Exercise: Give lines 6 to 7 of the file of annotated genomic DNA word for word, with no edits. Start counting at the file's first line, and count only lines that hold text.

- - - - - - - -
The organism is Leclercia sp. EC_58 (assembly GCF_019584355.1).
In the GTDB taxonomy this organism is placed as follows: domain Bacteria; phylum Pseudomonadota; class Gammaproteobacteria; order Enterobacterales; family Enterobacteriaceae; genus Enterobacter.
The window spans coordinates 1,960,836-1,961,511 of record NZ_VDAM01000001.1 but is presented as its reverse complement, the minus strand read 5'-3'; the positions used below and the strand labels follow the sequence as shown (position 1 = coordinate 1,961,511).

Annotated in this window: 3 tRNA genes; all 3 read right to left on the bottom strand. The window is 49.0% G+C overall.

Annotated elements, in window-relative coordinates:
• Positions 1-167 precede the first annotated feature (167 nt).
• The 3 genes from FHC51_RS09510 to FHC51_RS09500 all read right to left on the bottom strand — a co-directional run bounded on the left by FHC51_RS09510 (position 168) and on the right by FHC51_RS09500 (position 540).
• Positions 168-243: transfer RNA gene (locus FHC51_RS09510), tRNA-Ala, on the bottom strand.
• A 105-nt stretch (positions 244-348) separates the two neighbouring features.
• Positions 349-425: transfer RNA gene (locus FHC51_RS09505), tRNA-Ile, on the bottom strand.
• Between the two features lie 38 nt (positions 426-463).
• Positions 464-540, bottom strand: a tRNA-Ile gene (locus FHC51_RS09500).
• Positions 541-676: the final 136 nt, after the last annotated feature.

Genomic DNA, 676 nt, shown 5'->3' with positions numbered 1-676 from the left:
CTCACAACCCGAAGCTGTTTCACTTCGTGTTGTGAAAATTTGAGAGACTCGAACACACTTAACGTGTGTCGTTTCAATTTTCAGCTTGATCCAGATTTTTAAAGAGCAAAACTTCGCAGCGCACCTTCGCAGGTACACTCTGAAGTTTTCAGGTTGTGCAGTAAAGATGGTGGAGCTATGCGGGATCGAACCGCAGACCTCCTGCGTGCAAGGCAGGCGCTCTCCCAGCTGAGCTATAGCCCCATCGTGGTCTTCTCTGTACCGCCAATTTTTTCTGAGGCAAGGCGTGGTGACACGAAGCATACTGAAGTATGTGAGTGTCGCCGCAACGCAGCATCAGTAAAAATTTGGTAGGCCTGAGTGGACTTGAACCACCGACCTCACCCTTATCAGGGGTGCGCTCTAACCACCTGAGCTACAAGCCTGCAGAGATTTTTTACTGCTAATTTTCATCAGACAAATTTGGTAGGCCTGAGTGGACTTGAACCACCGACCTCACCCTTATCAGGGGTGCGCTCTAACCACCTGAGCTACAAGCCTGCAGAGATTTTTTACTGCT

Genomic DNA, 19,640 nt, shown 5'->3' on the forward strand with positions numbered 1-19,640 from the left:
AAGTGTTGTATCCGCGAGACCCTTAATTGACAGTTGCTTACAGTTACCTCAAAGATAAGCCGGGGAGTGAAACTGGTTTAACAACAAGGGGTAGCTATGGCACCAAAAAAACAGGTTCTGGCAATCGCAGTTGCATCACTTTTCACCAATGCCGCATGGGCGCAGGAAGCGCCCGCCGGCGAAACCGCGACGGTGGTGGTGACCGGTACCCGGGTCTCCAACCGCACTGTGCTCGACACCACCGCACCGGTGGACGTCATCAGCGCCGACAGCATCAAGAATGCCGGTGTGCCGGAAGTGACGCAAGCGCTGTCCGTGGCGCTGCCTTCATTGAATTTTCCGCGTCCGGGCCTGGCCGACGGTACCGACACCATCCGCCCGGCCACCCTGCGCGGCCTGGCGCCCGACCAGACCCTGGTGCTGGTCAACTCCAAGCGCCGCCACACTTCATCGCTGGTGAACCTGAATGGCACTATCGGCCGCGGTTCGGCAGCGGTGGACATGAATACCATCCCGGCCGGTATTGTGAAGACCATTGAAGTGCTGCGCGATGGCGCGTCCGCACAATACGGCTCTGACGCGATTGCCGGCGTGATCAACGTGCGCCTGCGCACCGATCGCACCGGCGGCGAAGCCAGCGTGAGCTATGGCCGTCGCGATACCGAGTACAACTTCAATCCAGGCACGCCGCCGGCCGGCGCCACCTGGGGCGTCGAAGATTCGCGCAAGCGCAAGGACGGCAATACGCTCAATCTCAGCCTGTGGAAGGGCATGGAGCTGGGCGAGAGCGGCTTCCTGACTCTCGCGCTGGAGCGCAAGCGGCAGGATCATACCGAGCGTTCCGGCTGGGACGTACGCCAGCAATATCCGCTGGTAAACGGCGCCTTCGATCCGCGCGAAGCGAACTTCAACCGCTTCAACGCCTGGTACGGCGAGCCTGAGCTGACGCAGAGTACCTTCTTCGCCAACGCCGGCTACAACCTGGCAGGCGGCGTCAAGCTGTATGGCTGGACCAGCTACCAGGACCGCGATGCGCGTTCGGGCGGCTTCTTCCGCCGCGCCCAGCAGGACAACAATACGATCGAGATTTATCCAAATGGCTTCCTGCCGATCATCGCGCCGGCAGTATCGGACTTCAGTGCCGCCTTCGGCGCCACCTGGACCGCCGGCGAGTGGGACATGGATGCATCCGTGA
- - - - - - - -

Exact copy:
• Positions 1-167 precede the first annotated feature (167 nt).
• The 3 genes from FHC51_RS09510 to FHC51_RS09500 all read right to left on the bottom strand — a co-directional run bounded on the left by FHC51_RS09510 (position 168) and on the right by FHC51_RS09500 (position 540).